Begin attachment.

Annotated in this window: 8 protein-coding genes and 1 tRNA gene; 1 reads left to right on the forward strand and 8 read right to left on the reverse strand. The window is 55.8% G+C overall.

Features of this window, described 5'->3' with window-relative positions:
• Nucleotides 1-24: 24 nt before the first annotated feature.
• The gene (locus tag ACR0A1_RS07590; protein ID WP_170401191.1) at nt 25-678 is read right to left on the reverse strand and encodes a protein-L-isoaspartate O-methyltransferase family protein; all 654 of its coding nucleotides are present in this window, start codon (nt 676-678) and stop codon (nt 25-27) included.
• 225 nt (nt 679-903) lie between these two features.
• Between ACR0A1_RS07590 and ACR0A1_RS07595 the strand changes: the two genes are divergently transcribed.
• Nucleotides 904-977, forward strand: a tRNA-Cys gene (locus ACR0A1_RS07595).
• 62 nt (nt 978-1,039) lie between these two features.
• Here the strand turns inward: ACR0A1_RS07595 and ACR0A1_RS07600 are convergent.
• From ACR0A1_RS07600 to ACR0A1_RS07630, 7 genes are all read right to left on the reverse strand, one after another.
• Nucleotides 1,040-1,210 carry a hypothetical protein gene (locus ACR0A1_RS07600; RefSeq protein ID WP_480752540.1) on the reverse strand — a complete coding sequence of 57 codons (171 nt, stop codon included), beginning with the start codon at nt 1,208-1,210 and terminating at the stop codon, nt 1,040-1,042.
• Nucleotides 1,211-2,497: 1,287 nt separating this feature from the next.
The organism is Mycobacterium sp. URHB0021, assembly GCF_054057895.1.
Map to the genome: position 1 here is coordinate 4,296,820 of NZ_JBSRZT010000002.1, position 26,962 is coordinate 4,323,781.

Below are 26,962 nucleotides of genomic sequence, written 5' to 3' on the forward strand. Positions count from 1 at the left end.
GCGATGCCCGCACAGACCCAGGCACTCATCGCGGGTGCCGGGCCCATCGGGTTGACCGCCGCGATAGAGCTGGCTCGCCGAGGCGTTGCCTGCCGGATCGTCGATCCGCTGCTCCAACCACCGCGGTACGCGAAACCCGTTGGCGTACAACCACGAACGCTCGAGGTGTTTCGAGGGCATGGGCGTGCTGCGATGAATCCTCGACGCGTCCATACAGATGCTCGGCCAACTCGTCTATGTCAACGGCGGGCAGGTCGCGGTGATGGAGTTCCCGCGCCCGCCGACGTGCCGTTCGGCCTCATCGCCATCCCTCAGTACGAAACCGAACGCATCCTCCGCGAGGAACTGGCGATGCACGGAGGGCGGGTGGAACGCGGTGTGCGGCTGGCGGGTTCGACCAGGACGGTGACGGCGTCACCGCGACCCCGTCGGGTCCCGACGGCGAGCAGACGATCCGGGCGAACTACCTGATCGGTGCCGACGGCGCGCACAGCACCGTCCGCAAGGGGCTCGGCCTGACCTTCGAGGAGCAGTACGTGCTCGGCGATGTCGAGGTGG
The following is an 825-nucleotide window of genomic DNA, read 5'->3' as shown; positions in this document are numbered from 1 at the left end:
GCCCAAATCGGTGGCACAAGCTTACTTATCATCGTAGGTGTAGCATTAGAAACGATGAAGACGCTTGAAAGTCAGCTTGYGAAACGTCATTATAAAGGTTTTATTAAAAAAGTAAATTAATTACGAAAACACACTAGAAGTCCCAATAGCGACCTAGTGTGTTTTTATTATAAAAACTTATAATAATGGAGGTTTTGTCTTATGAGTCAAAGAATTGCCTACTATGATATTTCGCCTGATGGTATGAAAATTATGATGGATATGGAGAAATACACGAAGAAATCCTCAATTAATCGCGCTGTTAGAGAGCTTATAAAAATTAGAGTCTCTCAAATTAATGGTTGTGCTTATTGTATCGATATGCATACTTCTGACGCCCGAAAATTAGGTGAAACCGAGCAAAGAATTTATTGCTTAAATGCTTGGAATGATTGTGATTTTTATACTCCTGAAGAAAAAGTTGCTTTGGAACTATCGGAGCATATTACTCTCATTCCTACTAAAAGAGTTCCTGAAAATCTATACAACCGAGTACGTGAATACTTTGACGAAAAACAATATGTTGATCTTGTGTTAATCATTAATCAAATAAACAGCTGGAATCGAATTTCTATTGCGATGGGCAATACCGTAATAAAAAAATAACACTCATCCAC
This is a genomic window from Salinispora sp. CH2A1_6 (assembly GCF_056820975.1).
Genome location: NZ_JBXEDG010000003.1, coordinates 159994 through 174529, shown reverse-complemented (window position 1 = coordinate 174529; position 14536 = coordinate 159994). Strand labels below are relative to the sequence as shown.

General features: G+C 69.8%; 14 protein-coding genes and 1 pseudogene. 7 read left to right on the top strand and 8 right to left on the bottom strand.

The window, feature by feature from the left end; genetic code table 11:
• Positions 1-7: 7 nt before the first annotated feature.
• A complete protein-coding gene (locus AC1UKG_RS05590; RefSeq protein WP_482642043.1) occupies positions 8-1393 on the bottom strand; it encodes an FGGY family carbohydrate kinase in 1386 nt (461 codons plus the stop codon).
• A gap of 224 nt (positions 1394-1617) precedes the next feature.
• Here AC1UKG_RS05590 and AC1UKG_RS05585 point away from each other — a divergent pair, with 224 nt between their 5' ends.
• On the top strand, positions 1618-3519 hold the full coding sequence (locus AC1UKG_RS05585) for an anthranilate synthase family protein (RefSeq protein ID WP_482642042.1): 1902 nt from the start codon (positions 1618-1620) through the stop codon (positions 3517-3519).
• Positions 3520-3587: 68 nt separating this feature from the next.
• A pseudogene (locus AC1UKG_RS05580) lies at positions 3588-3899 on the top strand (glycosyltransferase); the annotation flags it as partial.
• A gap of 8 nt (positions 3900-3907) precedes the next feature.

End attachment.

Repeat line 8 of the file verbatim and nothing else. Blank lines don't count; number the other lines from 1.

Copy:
• 62 nt (nt 978-1,039) lie between these two features.